Articulation means how two notes played after each other are joined together and/or how they are separated.
The first part of articulation is how to join two subsequent notes together, i.e. the transition from the first to the second (and further notes).
Unless the notation specifies anything else, notes are to be played nonlegato, i.e. not legato (explained below). On a stringed instrument such as the guitar, it means that each note is plucked or picked individually. On a bowed instrument such as the violin, nonlegato means that each note is played with a separate, discrete stroke of the bow. On wind instruments, the stream of air is renewed to sound each note.
The word legato is Italian for tied, referring to the bows or "slurs" employed in music notation to denote such articulation. Legato is when several notes are played using just one pick attack, stroke of the bow or stream of air, which gives a more fluid sound.
On the guitar, legato phrasing means that the left hand must be strong and supple enough to sound all the subsequent notes without further involvement from the pick. The rest of the notes are sounded by fretting-hand acrobatics called pull-offs, hammer-ons and slides.
When playing a hammer-on, you fret and pick the first note as usual. But instead of picking the second note, you simply bring another finger down on the indicated fret.
A hammer-on from nowhere uses no pick attack at all. One of the fingers of the fretting hand sounds the note by simply fretting it.
A pull-off is the other way around: you fret both notes, pick the higher one, but instead of picking the lower note, you simply lift the finger from the first note, sounding the second note.
A fast combination of hammer-ons and pull-offs is called a trill.
A slide occurs when the same finger plays notes on the same string but two different frets. It is a type of glissando, sounding not only the two indicated notes but also hinting at the notes in-between.
Slides can also be performed nonlegato (with a distinct pick attack as the target pitch is reached) or "from nowhere" (sliding up from a few frets away to thicken the tone).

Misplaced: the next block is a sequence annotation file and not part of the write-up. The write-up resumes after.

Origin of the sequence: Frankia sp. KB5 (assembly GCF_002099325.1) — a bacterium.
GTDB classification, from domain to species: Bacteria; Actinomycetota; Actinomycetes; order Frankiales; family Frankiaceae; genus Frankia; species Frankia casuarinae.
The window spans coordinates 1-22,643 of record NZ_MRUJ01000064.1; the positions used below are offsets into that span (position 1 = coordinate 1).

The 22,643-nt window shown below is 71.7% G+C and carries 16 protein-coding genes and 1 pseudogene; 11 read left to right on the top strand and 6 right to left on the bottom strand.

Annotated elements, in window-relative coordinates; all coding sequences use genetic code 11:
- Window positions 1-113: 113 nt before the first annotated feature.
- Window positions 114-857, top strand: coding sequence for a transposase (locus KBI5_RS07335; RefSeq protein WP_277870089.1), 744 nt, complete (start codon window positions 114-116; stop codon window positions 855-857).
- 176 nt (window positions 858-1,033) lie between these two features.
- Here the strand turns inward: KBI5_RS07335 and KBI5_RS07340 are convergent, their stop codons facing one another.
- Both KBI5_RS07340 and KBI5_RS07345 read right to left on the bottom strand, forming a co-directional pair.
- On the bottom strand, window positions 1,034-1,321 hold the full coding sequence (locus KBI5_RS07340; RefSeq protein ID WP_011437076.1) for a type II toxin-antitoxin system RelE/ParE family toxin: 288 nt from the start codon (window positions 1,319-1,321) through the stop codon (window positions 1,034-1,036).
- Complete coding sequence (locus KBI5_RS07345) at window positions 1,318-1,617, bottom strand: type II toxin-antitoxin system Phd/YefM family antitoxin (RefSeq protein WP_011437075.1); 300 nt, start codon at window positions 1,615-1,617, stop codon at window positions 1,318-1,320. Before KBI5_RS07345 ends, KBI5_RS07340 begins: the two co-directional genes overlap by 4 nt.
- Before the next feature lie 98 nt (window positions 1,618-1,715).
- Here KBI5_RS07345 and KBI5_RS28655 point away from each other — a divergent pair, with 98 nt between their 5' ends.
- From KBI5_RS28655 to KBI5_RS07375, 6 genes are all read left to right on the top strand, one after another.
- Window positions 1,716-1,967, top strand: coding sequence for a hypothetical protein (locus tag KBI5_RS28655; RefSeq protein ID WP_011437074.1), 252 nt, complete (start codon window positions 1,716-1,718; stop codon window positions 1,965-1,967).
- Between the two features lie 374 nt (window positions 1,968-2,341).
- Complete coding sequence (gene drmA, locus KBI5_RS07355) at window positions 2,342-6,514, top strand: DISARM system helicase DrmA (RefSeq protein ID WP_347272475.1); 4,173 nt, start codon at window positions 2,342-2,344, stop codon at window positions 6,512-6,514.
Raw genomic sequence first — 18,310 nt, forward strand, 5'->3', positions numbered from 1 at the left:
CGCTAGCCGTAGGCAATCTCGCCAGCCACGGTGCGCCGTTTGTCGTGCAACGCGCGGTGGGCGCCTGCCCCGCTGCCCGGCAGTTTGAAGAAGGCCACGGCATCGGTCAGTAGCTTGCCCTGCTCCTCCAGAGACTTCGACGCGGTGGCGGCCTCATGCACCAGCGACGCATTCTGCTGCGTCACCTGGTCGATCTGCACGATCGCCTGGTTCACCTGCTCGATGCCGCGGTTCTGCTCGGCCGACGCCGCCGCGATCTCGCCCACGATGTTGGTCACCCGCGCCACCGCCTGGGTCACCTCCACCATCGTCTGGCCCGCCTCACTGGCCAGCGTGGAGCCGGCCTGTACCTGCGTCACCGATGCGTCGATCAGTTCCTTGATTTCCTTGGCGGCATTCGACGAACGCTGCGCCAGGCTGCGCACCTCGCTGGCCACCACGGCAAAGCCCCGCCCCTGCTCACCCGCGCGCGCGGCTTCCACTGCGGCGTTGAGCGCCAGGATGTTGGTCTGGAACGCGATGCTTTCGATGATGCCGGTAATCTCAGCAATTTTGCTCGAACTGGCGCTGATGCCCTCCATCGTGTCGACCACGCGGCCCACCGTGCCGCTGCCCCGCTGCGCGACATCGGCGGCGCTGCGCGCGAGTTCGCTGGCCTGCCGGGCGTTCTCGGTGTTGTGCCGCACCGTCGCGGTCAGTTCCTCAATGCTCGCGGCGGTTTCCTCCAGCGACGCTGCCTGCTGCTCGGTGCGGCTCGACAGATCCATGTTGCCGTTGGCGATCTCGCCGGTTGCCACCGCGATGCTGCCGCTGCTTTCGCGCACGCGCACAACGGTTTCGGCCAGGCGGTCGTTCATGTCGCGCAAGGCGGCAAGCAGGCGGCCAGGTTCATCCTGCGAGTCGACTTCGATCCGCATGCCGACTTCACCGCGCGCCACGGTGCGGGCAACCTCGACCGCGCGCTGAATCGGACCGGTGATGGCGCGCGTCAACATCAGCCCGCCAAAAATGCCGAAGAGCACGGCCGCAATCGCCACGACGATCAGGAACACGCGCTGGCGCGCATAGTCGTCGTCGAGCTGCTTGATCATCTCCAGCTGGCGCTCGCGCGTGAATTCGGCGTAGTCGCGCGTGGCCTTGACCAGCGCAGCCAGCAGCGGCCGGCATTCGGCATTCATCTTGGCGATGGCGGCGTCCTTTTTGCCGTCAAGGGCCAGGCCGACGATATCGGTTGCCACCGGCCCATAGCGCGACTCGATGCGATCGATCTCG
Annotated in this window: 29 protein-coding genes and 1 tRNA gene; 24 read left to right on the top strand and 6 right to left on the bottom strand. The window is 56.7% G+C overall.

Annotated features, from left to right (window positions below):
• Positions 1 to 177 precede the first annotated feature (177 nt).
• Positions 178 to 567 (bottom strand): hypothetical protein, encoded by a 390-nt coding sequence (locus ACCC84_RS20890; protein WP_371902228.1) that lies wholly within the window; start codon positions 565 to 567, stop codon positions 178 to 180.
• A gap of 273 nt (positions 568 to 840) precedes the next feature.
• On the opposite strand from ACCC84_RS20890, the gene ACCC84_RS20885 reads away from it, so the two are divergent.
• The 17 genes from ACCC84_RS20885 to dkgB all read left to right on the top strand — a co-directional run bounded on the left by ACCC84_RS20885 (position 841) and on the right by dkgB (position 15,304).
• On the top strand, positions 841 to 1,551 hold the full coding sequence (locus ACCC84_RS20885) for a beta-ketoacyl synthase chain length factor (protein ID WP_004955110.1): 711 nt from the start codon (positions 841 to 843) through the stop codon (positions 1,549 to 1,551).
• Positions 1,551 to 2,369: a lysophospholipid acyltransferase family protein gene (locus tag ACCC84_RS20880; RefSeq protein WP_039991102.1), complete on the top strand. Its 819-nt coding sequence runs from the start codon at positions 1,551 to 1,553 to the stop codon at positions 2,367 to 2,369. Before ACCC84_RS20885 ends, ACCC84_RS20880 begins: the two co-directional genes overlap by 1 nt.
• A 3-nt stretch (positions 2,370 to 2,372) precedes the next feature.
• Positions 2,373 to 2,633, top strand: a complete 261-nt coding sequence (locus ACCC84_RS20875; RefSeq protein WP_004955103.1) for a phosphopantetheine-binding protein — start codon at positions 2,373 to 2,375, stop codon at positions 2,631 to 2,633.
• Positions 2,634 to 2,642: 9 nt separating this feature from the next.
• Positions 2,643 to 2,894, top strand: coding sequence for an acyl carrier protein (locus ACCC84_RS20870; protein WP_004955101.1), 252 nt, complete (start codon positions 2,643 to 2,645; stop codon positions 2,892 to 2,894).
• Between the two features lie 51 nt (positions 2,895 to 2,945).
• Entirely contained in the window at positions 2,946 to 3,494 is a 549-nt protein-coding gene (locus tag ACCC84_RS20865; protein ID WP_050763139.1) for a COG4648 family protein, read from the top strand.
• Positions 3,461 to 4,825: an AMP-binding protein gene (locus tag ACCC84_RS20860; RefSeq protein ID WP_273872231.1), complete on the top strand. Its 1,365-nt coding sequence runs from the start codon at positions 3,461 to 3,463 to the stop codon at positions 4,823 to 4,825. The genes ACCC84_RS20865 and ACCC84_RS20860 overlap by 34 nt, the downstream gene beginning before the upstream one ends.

A bend is a pitch change brought about by pushing a fretted string along the fret wire. There are many associated techniques:
- Bend and release means bending, then relaxing the tension on the string so that it returns to the original pitch. This is most often played legato, i.e. the string is not picked a second time for the release.
- Bend and hold means that the bend is sustained. The string can then be plucked again, or manipulated in other ways—fretted, tapped, etc.
- A pre-bend is when the string is bent to the correct pitch prior to the string being plucked. This requires a great deal of practice, as it must be done by feel.
- A double-stop bend is when you fret and strike two notes on adjacent strings simultaneously, bending either or both.
- A unison bend is a special form of double-stop bend, where the bend is sounded together with the target pitch on the adjacent, upper string.
There will always be some form of break between notes if they are articulated separately—nonlegato—on a musical instrument. Articulation marks determine if this break should be emphasized or not. In practice, articulation marks in written music are in lieu of physically writing notes with a different note value.
Staccato means shorter notes, roughly half of the notated value.
Guitar players and teachers often make the mistake of using the term staccato as the opposite of legato, which is erroneous. Staccato in guitar playing is roughly equivalent to palm muting, that is resting the side of your right hand on the bridge for a muffled sound. However, palm muting not only changes the note length, but also the timbre.
Staccatissimo is a shorter, more clipped staccato, towards a quarter of the notated value. The equivalent in guitar playing would be the choppy phrasing attained by slamming the pick or finger down on the string to kill the note.
Tenuto means quite the opposite: the player is expected to extend the note as long as physically possible, minimizing any break before the next note, almost to the point of elongating the tempo.
If the composer seeks a very specific effect, it is also quite possible to write out a passage in correspondingly shorter note values with the desired breaks between notes.